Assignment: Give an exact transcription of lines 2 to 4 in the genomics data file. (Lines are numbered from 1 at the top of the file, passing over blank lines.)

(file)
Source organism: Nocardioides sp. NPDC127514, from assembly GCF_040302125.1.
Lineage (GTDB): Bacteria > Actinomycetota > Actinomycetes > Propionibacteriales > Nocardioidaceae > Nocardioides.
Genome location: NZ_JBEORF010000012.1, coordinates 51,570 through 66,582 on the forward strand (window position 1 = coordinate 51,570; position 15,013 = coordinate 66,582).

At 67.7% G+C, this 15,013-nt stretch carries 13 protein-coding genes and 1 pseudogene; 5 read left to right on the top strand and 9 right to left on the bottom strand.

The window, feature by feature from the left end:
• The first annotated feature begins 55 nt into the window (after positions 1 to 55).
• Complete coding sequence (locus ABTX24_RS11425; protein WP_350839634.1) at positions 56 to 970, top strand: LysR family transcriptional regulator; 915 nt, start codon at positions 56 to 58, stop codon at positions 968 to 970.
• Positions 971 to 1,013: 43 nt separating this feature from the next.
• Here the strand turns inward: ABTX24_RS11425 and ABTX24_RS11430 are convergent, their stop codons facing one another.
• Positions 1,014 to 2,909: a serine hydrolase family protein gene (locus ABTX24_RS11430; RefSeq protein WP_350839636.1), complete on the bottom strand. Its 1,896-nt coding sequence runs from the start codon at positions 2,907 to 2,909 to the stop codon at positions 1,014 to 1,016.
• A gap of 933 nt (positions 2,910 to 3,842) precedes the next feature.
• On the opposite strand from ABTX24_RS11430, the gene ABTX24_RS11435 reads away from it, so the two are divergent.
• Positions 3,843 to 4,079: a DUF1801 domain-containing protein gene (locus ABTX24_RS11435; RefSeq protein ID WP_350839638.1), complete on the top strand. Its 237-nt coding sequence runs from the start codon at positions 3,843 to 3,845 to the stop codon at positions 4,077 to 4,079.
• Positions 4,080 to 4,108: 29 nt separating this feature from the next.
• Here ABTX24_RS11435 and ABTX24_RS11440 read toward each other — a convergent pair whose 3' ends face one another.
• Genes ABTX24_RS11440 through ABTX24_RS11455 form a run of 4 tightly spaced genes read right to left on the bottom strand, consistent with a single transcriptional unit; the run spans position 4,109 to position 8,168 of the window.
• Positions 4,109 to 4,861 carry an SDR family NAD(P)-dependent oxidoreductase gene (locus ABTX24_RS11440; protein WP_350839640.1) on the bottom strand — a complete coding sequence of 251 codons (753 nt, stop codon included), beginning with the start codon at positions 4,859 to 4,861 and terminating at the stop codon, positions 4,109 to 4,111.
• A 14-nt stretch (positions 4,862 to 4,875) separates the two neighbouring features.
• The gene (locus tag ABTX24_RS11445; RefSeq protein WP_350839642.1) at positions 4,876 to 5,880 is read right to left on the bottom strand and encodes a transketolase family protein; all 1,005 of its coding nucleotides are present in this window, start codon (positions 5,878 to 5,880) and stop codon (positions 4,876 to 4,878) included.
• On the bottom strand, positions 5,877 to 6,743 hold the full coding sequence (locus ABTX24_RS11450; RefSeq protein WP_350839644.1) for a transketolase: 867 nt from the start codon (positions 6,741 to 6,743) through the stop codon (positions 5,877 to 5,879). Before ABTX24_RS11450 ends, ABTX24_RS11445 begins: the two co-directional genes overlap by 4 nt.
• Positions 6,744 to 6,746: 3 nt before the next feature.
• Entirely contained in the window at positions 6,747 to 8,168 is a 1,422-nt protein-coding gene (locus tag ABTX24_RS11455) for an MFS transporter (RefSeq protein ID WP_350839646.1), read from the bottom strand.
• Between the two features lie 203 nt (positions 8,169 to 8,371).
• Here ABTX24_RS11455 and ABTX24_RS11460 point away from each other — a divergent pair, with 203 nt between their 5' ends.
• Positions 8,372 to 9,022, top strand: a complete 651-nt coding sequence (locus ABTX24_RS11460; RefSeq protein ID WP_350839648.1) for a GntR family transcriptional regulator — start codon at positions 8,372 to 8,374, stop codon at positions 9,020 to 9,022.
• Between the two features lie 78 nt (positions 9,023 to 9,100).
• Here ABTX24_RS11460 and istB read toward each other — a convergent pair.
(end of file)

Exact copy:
Lineage (GTDB): Bacteria > Actinomycetota > Actinomycetes > Propionibacteriales > Nocardioidaceae > Nocardioides.
Genome location: NZ_JBEORF010000012.1, coordinates 51,570 through 66,582 on the forward strand (window position 1 = coordinate 51,570; position 15,013 = coordinate 66,582).

At 67.7% G+C, this 15,013-nt stretch carries 13 protein-coding genes and 1 pseudogene; 5 read left to right on the top strand and 9 right to left on the bottom strand.